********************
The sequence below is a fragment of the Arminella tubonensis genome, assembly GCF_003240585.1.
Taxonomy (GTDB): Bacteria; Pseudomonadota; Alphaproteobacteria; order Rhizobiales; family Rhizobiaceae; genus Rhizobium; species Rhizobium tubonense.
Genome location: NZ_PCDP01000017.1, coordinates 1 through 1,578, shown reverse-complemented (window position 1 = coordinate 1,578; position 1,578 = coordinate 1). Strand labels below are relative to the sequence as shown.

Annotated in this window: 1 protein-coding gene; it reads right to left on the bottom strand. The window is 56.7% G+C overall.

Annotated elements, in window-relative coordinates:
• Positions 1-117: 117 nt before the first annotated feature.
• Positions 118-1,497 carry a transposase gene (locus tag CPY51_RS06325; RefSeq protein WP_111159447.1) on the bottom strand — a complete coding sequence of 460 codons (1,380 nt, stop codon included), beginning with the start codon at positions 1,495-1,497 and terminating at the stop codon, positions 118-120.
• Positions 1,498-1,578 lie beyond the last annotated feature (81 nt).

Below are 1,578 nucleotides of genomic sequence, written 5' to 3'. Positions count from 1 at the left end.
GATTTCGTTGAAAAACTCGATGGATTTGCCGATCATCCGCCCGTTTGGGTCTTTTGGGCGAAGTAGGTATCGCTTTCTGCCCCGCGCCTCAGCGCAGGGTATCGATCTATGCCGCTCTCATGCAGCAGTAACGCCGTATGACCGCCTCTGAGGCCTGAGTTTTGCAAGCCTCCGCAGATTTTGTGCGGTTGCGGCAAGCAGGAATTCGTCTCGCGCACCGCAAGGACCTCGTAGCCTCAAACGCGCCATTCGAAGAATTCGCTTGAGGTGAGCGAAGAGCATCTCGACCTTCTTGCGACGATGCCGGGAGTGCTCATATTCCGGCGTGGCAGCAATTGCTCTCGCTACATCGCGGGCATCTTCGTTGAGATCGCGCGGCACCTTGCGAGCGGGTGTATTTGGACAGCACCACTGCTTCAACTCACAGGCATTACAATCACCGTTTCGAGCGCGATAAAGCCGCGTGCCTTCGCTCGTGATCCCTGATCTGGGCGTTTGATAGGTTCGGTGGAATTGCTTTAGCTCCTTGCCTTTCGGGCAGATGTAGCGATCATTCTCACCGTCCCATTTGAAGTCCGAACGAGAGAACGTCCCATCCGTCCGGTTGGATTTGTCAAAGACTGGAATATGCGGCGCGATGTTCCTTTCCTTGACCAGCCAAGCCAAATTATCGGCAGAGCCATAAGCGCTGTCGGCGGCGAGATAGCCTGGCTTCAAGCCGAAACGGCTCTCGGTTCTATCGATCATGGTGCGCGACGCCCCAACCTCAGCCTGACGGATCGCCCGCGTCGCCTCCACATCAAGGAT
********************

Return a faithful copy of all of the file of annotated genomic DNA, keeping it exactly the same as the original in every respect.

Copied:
The sequence below is a fragment of the Arminella tubonensis genome, assembly GCF_003240585.1.
Taxonomy (GTDB): Bacteria; Pseudomonadota; Alphaproteobacteria; order Rhizobiales; family Rhizobiaceae; genus Rhizobium; species Rhizobium tubonense.
Genome location: NZ_PCDP01000017.1, coordinates 1 through 1,578, shown reverse-complemented (window position 1 = coordinate 1,578; position 1,578 = coordinate 1). Strand labels below are relative to the sequence as shown.

Annotated in this window: 1 protein-coding gene; it reads right to left on the bottom strand. The window is 56.7% G+C overall.

Annotated elements, in window-relative coordinates:
• Positions 1-117: 117 nt before the first annotated feature.
• Positions 118-1,497 carry a transposase gene (locus tag CPY51_RS06325; RefSeq protein WP_111159447.1) on the bottom strand — a complete coding sequence of 460 codons (1,380 nt, stop codon included), beginning with the start codon at positions 1,495-1,497 and terminating at the stop codon, positions 118-120.
• Positions 1,498-1,578 lie beyond the last annotated feature (81 nt).

Below are 1,578 nucleotides of genomic sequence, written 5' to 3'. Positions count from 1 at the left end.
GATTTCGTTGAAAAACTCGATGGATTTGCCGATCATCCGCCCGTTTGGGTCTTTTGGGCGAAGTAGGTATCGCTTTCTGCCCCGCGCCTCAGCGCAGGGTATCGATCTATGCCGCTCTCATGCAGCAGTAACGCCGTATGACCGCCTCTGAGGCCTGAGTTTTGCAAGCCTCCGCAGATTTTGTGCGGTTGCGGCAAGCAGGAATTCGTCTCGCGCACCGCAAGGACCTCGTAGCCTCAAACGCGCCATTCGAAGAATTCGCTTGAGGTGAGCGAAGAGCATCTCGACCTTCTTGCGACGATGCCGGGAGTGCTCATATTCCGGCGTGGCAGCAATTGCTCTCGCTACATCGCGGGCATCTTCGTTGAGATCGCGCGGCACCTTGCGAGCGGGTGTATTTGGACAGCACCACTGCTTCAACTCACAGGCATTACAATCACCGTTTCGAGCGCGATAAAGCCGCGTGCCTTCGCTCGTGATCCCTGATCTGGGCGTTTGATAGGTTCGGTGGAATTGCTTTAGCTCCTTGCCTTTCGGGCAGATGTAGCGATCATTCTCACCGTCCCATTTGAAGTCCGAACGAGAGAACGTCCCATCCGTCCGGTTGGATTTGTCAAAGACTGGAATATGCGGCGCGATGTTCCTTTCCTTGACCAGCCAAGCCAAATTATCGGCAGAGCCATAAGCGCTGTCGGCGGCGAGATAGCCTGGCTTCAAGCCGAAACGGCTCTCGGTTCTATCGATCATGGTGCGCGACGCCCCAACCTCAGCCTGACGGATCGCCCGCGTCGCCTCCACATCAAGGAT